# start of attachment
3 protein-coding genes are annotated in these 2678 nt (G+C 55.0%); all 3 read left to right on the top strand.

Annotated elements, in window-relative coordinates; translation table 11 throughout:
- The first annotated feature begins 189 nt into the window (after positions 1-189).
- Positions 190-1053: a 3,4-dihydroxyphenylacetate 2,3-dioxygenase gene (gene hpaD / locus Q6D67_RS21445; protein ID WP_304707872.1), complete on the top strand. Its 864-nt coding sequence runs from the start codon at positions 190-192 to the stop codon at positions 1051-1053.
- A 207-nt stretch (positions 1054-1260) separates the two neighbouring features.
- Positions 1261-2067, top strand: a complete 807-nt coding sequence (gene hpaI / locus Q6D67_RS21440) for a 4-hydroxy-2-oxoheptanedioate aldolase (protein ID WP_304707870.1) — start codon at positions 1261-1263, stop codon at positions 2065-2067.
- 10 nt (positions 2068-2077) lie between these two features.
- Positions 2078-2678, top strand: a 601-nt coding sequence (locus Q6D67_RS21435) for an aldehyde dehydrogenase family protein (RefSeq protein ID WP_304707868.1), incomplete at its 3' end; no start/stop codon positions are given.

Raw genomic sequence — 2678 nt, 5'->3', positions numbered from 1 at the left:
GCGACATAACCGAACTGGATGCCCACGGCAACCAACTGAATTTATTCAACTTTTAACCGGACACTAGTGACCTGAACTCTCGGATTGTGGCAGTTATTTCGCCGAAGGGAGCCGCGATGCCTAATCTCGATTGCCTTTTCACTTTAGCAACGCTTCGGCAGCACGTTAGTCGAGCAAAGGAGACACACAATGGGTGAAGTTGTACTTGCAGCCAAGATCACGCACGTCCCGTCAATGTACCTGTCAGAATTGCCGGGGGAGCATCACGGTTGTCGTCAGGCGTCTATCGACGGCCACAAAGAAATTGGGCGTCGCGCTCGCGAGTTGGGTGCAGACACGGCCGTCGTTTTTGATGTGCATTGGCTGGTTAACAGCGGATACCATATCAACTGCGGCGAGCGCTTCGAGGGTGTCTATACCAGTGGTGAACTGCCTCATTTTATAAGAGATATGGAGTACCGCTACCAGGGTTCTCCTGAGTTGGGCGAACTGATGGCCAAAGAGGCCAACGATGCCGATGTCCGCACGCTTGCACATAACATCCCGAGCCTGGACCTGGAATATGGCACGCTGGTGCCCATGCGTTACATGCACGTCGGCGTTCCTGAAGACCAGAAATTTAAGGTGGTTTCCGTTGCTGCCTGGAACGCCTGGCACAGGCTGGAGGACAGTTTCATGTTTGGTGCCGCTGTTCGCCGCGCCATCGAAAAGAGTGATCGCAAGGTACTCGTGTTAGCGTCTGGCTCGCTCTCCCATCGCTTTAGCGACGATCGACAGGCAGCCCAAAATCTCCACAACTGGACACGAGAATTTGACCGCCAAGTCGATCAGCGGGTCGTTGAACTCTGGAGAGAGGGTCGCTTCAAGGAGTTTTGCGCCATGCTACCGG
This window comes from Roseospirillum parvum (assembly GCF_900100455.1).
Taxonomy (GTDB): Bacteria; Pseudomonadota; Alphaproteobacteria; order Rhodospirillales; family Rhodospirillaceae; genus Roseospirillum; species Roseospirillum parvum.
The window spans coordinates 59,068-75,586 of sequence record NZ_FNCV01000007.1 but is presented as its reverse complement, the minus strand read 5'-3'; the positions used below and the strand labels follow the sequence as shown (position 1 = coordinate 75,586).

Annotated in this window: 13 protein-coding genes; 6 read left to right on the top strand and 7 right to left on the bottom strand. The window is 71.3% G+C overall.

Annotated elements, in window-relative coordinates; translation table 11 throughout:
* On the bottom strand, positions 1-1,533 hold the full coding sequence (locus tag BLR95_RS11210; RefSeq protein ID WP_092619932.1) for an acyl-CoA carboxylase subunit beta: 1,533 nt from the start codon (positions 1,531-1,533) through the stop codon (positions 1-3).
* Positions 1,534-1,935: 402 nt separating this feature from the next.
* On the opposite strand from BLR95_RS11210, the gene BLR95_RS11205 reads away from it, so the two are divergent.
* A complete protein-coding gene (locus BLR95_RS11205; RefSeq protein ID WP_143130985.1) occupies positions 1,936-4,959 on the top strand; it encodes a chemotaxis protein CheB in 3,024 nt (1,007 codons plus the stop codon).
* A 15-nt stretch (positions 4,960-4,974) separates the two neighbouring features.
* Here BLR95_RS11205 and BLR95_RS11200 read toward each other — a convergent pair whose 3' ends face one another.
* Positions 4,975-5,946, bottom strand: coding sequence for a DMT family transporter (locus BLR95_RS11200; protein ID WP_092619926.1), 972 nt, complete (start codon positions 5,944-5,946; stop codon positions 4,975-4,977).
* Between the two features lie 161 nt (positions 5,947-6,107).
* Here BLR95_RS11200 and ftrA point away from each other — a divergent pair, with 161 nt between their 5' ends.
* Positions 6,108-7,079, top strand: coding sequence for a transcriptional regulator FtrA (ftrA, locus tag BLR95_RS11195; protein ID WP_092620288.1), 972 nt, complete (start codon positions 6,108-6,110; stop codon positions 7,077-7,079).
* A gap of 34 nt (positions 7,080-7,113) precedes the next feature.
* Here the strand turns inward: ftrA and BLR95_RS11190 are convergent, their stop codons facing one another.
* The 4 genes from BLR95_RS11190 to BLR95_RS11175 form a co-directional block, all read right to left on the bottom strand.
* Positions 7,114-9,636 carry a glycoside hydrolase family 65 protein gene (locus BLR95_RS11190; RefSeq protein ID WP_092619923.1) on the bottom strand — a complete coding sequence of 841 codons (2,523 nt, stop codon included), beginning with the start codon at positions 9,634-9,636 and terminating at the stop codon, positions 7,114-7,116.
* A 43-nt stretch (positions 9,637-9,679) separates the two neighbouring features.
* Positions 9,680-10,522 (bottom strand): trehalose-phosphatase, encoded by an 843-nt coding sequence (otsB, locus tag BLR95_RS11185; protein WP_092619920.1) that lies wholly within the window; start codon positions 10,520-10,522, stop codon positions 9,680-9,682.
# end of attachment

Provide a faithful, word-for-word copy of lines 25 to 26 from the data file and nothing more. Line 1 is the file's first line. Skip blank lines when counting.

* Positions 6,108-7,079, top strand: coding sequence for a transcriptional regulator FtrA (ftrA, locus tag BLR95_RS11195; protein ID WP_092620288.1), 972 nt, complete (start codon positions 6,108-6,110; stop codon positions 7,077-7,079).
* A gap of 34 nt (positions 7,080-7,113) precedes the next feature.